Things You Can Tell Just By Looking At Her
"Only a fool would speculate about the life of a woman," says blind Carol (Cameron Diaz) towards the end of this finely-woven film. Indeed this is a film that shows rather than speculates, as it charts short courses in the love lives of various Los Angeles women.
It’s been a popular style of late: telling almost-independent stories that are connected by a mere single character (think Short Cuts, Magnolias). And it works well here. Although in some ways a film of this style is rarely as satisfying as a solid feature film – they tend to feel more like a series of shorts – the connections here serve to be much more than convenient plot devices and actually reveal further facets of a character’s life. The sum of the whole here is greater than the parts, which is saying something as the parts themselves are wonderfully intimate portraits of ordinary women – each impeccably acted.
There’s the aloof Dr Elaine Keener (Glenn Close) who calls a tarot card reader while playing nurse to a brutally elderly woman. She’d like to know her future; there’s a man at work. "Tall. Pale skin." And he won’t return her calls. There’s 39-year-old bank manager Danielle (Holly Hunter), who’s pregnant to a married man and is questioning their future for the first time. "Maybe you’re the one used to doing the avoiding," she snaps at Walter (Matt Craven), a co-worker she sleeps with during her crisis, when he indicates that he wants to continue their relationship. There’s children’s book writer and single-mum Rose (Kathy Baker), who steals one of the funniest scenes in the film when she gets sprung staring at her new neighbour through his back door as he sleeps. Instead of explaining that she’s brought a gift for him, she simply flees. Their unusual fledgling romance is warm and inspiring. Then there’s Christine (Calista Flockhart) and Lilly (Valeria Gonelo); Lilly is dying, and asks Christine to recount their first meeting.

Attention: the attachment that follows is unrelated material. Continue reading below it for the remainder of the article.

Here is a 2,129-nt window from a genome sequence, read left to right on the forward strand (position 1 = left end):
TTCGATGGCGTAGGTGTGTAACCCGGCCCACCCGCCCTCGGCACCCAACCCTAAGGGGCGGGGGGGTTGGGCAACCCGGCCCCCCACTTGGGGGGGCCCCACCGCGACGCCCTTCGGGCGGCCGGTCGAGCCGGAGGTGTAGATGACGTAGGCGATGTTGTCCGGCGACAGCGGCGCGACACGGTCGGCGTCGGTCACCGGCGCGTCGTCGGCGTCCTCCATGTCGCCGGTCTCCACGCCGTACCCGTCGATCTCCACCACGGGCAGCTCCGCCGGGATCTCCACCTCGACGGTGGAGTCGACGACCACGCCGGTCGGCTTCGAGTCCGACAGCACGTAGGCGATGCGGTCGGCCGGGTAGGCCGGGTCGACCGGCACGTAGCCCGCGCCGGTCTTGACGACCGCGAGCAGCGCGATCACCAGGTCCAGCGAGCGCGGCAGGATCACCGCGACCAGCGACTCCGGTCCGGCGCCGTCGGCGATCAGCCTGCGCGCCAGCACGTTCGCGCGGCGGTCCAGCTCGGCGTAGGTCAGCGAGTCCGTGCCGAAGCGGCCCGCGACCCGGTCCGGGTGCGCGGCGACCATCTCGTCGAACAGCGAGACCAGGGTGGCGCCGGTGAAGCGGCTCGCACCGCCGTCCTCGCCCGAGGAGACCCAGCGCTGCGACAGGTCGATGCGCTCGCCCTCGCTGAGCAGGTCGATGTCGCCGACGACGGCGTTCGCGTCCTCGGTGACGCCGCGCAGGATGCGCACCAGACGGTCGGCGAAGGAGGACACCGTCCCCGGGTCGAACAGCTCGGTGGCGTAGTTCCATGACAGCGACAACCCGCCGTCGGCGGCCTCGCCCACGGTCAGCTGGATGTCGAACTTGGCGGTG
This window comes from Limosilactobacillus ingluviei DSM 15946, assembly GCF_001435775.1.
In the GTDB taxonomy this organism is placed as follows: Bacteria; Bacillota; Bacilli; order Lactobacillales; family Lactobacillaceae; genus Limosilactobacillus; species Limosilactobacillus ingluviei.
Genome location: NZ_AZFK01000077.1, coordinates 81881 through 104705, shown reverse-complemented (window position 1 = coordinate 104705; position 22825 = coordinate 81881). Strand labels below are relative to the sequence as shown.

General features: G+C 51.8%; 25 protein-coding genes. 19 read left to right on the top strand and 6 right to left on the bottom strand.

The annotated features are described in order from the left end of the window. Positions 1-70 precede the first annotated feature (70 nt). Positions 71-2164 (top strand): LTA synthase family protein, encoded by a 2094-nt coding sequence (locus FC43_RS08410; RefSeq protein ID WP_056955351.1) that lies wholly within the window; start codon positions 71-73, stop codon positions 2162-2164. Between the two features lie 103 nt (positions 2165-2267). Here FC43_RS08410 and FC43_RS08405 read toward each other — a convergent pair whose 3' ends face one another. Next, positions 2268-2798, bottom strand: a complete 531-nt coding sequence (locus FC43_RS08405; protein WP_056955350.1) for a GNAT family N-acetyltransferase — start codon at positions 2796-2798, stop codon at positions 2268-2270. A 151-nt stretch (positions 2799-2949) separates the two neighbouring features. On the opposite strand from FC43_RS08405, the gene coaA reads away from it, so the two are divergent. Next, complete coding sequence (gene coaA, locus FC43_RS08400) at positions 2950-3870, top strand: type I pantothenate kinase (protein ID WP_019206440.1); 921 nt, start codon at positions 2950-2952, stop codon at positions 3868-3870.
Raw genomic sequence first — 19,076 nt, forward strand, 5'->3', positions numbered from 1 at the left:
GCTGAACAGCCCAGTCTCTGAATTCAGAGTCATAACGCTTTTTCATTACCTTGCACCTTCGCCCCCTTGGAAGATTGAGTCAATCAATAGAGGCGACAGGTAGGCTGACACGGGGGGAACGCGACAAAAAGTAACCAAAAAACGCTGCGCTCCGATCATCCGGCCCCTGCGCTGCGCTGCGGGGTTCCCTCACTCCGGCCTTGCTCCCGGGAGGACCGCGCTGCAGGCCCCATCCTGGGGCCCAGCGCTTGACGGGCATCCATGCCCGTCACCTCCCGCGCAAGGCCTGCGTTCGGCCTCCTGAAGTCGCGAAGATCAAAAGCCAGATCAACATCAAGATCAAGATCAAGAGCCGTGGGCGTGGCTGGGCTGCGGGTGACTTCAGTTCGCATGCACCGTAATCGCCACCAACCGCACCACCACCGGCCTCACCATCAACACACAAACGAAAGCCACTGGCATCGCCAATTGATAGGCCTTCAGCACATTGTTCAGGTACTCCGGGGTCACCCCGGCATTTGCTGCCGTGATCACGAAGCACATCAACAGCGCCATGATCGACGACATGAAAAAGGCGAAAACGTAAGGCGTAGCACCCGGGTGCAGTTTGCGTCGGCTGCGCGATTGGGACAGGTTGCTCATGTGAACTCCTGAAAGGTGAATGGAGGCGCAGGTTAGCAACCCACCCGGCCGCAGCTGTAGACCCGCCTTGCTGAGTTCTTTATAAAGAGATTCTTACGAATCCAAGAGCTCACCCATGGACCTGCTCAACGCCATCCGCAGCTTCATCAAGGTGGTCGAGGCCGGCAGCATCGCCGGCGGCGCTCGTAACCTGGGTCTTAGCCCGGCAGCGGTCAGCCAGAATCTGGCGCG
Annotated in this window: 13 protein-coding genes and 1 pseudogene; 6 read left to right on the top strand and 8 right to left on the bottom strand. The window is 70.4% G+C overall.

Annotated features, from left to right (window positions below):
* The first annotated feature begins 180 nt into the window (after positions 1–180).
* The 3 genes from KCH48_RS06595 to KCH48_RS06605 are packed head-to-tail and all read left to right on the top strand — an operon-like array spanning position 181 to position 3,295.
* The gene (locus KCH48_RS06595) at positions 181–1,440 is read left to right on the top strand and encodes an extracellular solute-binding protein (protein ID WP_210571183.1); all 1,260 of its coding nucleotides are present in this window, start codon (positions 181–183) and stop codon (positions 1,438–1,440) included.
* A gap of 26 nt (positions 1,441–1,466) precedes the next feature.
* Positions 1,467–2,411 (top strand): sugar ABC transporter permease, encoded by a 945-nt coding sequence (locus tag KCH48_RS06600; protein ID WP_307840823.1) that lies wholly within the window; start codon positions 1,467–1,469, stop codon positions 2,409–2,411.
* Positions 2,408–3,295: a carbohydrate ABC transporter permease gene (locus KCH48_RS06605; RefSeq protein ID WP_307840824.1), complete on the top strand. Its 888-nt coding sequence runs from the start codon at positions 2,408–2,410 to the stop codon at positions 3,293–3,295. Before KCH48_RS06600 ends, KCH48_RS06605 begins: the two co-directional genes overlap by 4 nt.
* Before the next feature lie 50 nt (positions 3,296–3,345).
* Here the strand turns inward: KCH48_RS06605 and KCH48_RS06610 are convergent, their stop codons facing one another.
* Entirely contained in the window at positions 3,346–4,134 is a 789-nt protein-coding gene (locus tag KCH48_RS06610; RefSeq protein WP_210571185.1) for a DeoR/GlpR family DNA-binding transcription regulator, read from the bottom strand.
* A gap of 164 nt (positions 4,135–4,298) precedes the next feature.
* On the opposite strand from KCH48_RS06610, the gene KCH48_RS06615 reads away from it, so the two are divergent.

Finally there’s Kathy (Amy Brenneman) and Carol. Kathy is a detective who has been called to the suicide of a woman she knew a long time ago. This woman is glimpsed on the periphery in various parts of the film, and the motives for her suicide aren’t clear. Carol enjoys speculating about what could have driven her to do it while she prepares for the dates that Kathy never seems to go on.
There’s an underlying sadness and bleakness about the characters; they appear to be almost victims, searching incessantly for the partner who will make their lives complete, or desperately trying not to lose them. But as Rose’s 15-year-old son says, "Everybody’s looking." Including Walter and Rose’s son, who long just as much for partnership – love, even – as any of the women.
Hope is not universal in real life, and neither is it for these characters, who are simply doing the best they can as they slowly transform into the fragile old woman being nursed by Dr Keenan at the beginning of the film – or the prematurely dead woman, who is seen at the end.
Things You Can Tell Just By Looking At Her is a film that empathises with the people it respectfully portrays. To the credit of first-time director Rodrigo Garcia (who’s the son of novelist Gabriel Garcia Marquez) audiences will almost feel as if they are eavesdropping on ordinary lives; and in doing so, may learn something about their own.